One of the great virtues of market capitalism is that power is widely dispersed -- among consumers, corporate executives, investors and regulators. Lots of people get lots of votes that collectively shape business, and that’s good. But decentralization creates a daunting problem for anyone who cares about corporate sustainability: It’s terribly hard to get things done.
In conversations today at the GreenBiz Forum in New York, people who could be described as powerful---executives with big titles (vice chairman, vice president, CEO) at big institutions (NASDAQ, McDonald’s and Ingram Barge, America’s biggest barge company) -- all lamented the limits on their influence over what their companies do, let along how their industries change.
This is why sustainability has to be a team sport. Very few people -- or companies -- can do much on their own.
Take Bob Langert, vice president for corporate responsibility at McDonald's, who is one of the most respected sustainability executives in the U.S. He's got credibility inside Mickey D's and with NGO partners. But to get anything done, he's got to win over thousands of owner-operators of McDonald's stores, as well as a a diverse set of suppliers and, in some instances, the tens of millions of people who eat there every day.
“We are the world’s largest small business,” Langert said. The overwhelming majority of McDonald's outlets are “owned and operated by independent business people,” he said. “They have a lot of power in our system. That means we can’t dictate from on high. I challenge people to show me a company that’s more democratic than McDonald’s."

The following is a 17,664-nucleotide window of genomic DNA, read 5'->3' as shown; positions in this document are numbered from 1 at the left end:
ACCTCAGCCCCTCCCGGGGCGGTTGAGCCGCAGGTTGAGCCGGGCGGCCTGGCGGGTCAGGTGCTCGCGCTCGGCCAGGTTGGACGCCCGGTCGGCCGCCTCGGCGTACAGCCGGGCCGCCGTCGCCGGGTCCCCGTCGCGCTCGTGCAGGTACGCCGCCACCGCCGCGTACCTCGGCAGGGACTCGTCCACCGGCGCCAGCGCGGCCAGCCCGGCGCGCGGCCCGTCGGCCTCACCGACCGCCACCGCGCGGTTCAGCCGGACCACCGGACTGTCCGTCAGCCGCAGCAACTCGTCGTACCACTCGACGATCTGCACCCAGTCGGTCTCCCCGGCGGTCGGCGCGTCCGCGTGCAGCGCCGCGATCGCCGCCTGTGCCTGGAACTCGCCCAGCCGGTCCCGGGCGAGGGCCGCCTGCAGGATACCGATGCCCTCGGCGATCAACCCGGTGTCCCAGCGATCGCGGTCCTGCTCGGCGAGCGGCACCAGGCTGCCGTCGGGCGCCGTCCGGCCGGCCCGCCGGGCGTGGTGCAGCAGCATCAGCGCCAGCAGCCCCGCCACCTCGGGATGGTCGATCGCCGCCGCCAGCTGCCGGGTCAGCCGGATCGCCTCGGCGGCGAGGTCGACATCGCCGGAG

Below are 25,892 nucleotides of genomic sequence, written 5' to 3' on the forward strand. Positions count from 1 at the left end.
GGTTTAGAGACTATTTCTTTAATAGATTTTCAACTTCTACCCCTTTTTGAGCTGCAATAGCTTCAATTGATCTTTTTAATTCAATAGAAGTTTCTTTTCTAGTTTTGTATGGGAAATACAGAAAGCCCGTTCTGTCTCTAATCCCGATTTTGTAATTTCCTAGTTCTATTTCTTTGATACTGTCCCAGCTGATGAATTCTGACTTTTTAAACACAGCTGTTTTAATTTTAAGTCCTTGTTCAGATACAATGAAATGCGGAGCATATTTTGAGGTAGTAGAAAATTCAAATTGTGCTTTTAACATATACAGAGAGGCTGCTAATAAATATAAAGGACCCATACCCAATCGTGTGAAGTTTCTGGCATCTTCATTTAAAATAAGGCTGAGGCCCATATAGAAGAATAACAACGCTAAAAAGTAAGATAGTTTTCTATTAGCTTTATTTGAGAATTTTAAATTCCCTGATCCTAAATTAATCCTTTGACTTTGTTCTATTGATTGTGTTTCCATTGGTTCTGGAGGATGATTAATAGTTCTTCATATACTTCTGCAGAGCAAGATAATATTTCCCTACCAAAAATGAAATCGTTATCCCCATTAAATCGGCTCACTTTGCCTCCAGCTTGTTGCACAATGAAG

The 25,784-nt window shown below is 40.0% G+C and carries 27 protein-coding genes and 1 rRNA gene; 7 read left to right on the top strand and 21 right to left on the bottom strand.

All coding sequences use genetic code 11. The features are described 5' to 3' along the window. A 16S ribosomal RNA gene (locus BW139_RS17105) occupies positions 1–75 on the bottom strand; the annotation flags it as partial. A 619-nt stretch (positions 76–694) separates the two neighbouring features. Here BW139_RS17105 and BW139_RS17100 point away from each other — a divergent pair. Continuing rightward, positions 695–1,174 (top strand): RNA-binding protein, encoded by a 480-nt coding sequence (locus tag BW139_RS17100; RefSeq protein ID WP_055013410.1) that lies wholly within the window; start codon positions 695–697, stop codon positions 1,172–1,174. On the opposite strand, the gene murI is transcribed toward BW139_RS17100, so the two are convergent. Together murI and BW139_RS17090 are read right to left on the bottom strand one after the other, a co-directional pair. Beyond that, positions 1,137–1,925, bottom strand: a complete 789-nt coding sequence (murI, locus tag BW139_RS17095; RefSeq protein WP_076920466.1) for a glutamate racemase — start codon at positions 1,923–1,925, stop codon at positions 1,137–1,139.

So Langert functions as a salesman for sustainability insider the McDonald's empire, an inside agitator, if you will. Last year his CEO gave him something valuable -- a full afternoon to make the case for sustainability to the company's top execs. He brought in executives from other companies, including Unilever and Coca-Cola, as well as business-friendly NGOs.
Next page: McDonald's execs choose No. 1 sustainability goal
One question they were asked: If you were in charge at McDonald's and could do one thing, what would it be? "Use your size and leverage to make beef more sustainable" emerged as the answer. So the company has begun to dig into its beef supply chain, to better understand its environmental impact, which is itself no easy task.
“We buy beef from people who make patties," Bob explained. "They buy it from the slaughter house. They buy it from the feedlots. They buy it from a broker. They buy it from the calf producers.” But that's not an excuse. Dealing with the beef supply chain is "our No. 1 priority," he said.
Skeptics -- and you can count me among them, for now -- will ask: Will McDonald's push hard to reduce the environmental footprint of beef? Can it even be done? [See my story at YaleEnvironment360, Should Environmentalist Just Say No to Eating Beef?]
Bob's track record at McDonald's provides reason to be optimistic. The company has enough buying power to change industries, once it gets its own, er, ducks lined up. As Mark Bittman, who is no fan of the chain, wrote last year: